You need clear information to make investmentInvestment An item of value you buy to get income or to grow in value.+ read full definition decisions, which is why public companies and investment funds are required to disclose key information to investors. Find out what information you’re entitled to receive and what it means.
Information about public companies and investment funds
Before you investInvest To use money for the purpose of making more money by making an investment. Often involves risk.+ read full definition in a public company, get the information you need to make an informed decision. Learn where to find company information and how to monitor stock performance. You can find information online with the following resources:
- System for Electronic Document Analysis and RetrievalSystem for Electronic Document Analysis and Retrieval The electronic system used by public companies and investment funds across Canada to officially file disclosure documents. You can access this information free of charge.+ read full definition (SEDARSEDAR See System for Electronic Document Analysis and Retrieval.+ read full definition) – SEDAR is the electronic system for the official filing of documents (called disclosure documents) by public companies and investment funds across Canada. You can access this information free of charge.
- System for Electronic Disclosure by Insiders (SEDI) – SEDI is a mandatory filing system that collects the reports of all securities transactions made by people who are considered insiders of a company (for example, officers and directors of a company). You can access this information free of charge.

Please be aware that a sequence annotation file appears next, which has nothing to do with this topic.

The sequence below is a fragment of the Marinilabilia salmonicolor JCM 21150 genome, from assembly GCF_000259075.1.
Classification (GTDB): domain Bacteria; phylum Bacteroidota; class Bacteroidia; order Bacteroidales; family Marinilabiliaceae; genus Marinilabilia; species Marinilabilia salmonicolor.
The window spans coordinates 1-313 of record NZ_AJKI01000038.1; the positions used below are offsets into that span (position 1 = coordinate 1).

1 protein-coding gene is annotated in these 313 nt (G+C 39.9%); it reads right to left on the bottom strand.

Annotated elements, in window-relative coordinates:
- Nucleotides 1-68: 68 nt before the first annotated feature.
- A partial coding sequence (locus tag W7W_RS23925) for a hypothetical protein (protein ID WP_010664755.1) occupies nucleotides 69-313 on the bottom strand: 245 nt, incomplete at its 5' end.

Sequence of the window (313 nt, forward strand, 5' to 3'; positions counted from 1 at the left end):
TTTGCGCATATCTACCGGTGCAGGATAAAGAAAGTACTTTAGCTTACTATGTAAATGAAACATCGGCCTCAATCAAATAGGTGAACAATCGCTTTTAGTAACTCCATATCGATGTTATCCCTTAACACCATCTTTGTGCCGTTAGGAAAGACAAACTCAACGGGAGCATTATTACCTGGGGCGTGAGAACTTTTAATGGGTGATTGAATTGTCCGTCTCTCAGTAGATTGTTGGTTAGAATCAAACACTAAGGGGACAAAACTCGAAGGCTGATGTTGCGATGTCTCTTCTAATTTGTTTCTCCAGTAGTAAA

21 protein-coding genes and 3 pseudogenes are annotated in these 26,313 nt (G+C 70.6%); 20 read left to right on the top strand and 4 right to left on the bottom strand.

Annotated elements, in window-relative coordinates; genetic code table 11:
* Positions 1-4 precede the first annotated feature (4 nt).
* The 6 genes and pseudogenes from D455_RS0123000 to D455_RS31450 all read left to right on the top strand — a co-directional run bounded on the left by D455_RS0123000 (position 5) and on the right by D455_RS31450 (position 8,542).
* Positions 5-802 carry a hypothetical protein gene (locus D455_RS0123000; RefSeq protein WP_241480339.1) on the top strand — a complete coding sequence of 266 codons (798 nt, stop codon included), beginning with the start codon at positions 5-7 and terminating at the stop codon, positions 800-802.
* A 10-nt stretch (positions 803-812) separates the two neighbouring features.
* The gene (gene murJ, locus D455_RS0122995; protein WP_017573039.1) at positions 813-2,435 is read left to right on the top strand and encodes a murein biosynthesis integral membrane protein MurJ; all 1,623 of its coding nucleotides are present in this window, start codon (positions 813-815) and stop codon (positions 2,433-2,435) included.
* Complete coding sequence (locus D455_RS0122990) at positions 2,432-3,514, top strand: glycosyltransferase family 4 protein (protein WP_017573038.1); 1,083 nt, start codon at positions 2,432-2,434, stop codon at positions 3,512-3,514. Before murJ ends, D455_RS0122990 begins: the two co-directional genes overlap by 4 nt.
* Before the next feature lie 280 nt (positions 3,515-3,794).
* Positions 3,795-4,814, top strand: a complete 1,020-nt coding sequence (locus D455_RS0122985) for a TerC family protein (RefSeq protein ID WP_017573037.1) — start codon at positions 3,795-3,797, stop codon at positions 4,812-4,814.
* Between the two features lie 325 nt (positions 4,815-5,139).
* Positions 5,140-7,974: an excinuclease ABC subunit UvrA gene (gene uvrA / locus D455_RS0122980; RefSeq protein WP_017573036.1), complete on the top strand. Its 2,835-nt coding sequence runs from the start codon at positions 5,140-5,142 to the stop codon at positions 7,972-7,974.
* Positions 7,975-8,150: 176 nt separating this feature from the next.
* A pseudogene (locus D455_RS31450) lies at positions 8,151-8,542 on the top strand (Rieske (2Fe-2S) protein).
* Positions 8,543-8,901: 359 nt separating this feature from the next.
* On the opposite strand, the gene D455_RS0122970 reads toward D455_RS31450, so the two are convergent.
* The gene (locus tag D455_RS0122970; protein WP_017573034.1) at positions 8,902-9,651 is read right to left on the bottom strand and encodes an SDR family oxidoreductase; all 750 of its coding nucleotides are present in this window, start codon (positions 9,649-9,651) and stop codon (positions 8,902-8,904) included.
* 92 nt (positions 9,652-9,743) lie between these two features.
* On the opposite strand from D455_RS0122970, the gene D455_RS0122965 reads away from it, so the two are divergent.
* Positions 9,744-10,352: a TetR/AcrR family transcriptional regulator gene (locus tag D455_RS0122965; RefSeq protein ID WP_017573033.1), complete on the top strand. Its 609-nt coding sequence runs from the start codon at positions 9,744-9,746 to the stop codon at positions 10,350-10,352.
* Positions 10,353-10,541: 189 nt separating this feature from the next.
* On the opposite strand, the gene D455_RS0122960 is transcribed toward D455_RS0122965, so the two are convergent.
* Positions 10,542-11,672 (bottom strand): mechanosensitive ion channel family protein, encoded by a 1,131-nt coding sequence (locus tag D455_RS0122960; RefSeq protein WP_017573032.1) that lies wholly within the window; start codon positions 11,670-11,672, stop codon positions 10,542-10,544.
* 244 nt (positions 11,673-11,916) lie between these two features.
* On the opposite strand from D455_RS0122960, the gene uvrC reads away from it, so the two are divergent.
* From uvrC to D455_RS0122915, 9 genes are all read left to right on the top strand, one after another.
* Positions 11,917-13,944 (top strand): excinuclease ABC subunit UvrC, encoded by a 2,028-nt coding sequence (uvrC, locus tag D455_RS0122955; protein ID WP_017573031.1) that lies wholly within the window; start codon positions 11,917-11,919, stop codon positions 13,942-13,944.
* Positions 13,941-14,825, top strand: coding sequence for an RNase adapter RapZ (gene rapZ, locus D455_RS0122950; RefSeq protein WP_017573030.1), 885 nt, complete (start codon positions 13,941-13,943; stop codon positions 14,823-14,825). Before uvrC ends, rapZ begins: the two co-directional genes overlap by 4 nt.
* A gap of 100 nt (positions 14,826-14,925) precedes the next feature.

- Company website – Most publicly traded companies post annual reports and other financial information on their websites.
If disclosure documents are late or incorrect
If a public company or investment fund files certain disclosure documents late, it will be placed in default on the Reporting Issuers List. The list can also tell you if a company or fund is in default of other disclosure requirements. If a disclosure document has incorrect information, the Ontario Securities CommissionOntario Securities Commission An independent Crown corporation that is responsible for regulating the capital markets in Ontario. Its mandate is to provide protection to investors from unfair, improper or fraudulent practices, to foster fair and efficient capital markets and confidence in capital markets, and to contribute to the stability of the financial system and the reduction of systemic…+ read full definition (OSCOSC See Ontario Securities Commission.+ read full definition) may require the company or fund to refile or correct the information. If the company refiles a document, as a result of an OSC review, the company or fund is placed on the OSC’s Refilings and Errors List.
Depending on the nature and severity of the default the OSC may issue a cease trade order or take enforcement action. Learn more about cease tradeTrade The process where one person or party buys an investment from another.+ read full definition orders and what to do if you hold stock in a company that has been ordered to stop trading.
Information about mutual funds
Before investing in a mutual fundMutual fund An investment that pools money from many people and invests it in a mix of investments such as stocks and bonds. A professional manager chooses investments that match the funds goals for risk and return. You can redeem your fund units at any time.+ read full definition, consider key information like cost and performance, risk, and the fund’s goals and management by asking these 5 questions.
You can find information on goals, risk, performance, costs and management in Fund FactsFund Facts A user-friendly guide that provides key information about a mutual fund including fees and performance. Mutual fund companies are required to give investors a copy of Fund Facts before they decide to purchase a fund.+ read full definition – a plain language summary of key information about the fund. See a sample Fund Facts. Beginning May 30, 2016, mutual fund companies are required to give investors a copy of Fund Facts before they decide to purchase a conventional mutual fund.
Learn more about mutual fund performance.
Using past performance
A mutual fund’s past performance can’t tell you how it will perform in the future, but it can give you an idea of how the fund has performed in different market conditions.
Make sure the documents you review are up to date. A lot can happen even over a short period of time.